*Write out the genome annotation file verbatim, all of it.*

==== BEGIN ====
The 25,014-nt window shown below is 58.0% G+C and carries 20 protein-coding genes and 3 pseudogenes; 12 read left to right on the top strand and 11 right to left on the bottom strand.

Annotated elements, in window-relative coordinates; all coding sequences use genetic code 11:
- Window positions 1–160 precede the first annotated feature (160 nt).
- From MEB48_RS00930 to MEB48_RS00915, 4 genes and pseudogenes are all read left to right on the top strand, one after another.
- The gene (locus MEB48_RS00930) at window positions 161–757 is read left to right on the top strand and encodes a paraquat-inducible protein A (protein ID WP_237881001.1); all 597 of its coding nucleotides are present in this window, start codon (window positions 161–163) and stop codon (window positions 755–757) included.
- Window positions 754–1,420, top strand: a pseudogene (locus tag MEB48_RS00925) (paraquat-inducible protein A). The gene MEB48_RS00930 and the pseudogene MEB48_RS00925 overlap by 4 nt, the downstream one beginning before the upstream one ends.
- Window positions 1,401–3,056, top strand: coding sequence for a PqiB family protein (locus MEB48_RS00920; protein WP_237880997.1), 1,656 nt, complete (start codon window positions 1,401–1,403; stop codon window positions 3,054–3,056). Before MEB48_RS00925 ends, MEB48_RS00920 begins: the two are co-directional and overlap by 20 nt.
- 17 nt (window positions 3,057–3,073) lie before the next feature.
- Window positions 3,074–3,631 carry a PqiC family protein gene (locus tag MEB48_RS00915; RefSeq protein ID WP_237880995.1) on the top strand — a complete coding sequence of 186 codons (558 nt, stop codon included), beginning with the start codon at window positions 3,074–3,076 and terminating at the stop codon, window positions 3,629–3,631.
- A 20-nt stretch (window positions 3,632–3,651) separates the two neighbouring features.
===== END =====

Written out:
The 25,014-nt window shown below is 58.0% G+C and carries 20 protein-coding genes and 3 pseudogenes; 12 read left to right on the top strand and 11 right to left on the bottom strand.

Annotated elements, in window-relative coordinates; all coding sequences use genetic code 11:
- Window positions 1–160 precede the first annotated feature (160 nt).
- From MEB48_RS00930 to MEB48_RS00915, 4 genes and pseudogenes are all read left to right on the top strand, one after another.
- The gene (locus MEB48_RS00930) at window positions 161–757 is read left to right on the top strand and encodes a paraquat-inducible protein A (protein ID WP_237881001.1); all 597 of its coding nucleotides are present in this window, start codon (window positions 161–163) and stop codon (window positions 755–757) included.
- Window positions 754–1,420, top strand: a pseudogene (locus tag MEB48_RS00925) (paraquat-inducible protein A). The gene MEB48_RS00930 and the pseudogene MEB48_RS00925 overlap by 4 nt, the downstream one beginning before the upstream one ends.
- Window positions 1,401–3,056, top strand: coding sequence for a PqiB family protein (locus MEB48_RS00920; protein WP_237880997.1), 1,656 nt, complete (start codon window positions 1,401–1,403; stop codon window positions 3,054–3,056). Before MEB48_RS00925 ends, MEB48_RS00920 begins: the two are co-directional and overlap by 20 nt.
- 17 nt (window positions 3,057–3,073) lie before the next feature.
- Window positions 3,074–3,631 carry a PqiC family protein gene (locus tag MEB48_RS00915; RefSeq protein ID WP_237880995.1) on the top strand — a complete coding sequence of 186 codons (558 nt, stop codon included), beginning with the start codon at window positions 3,074–3,076 and terminating at the stop codon, window positions 3,629–3,631.
- A 20-nt stretch (window positions 3,632–3,651) separates the two neighbouring features.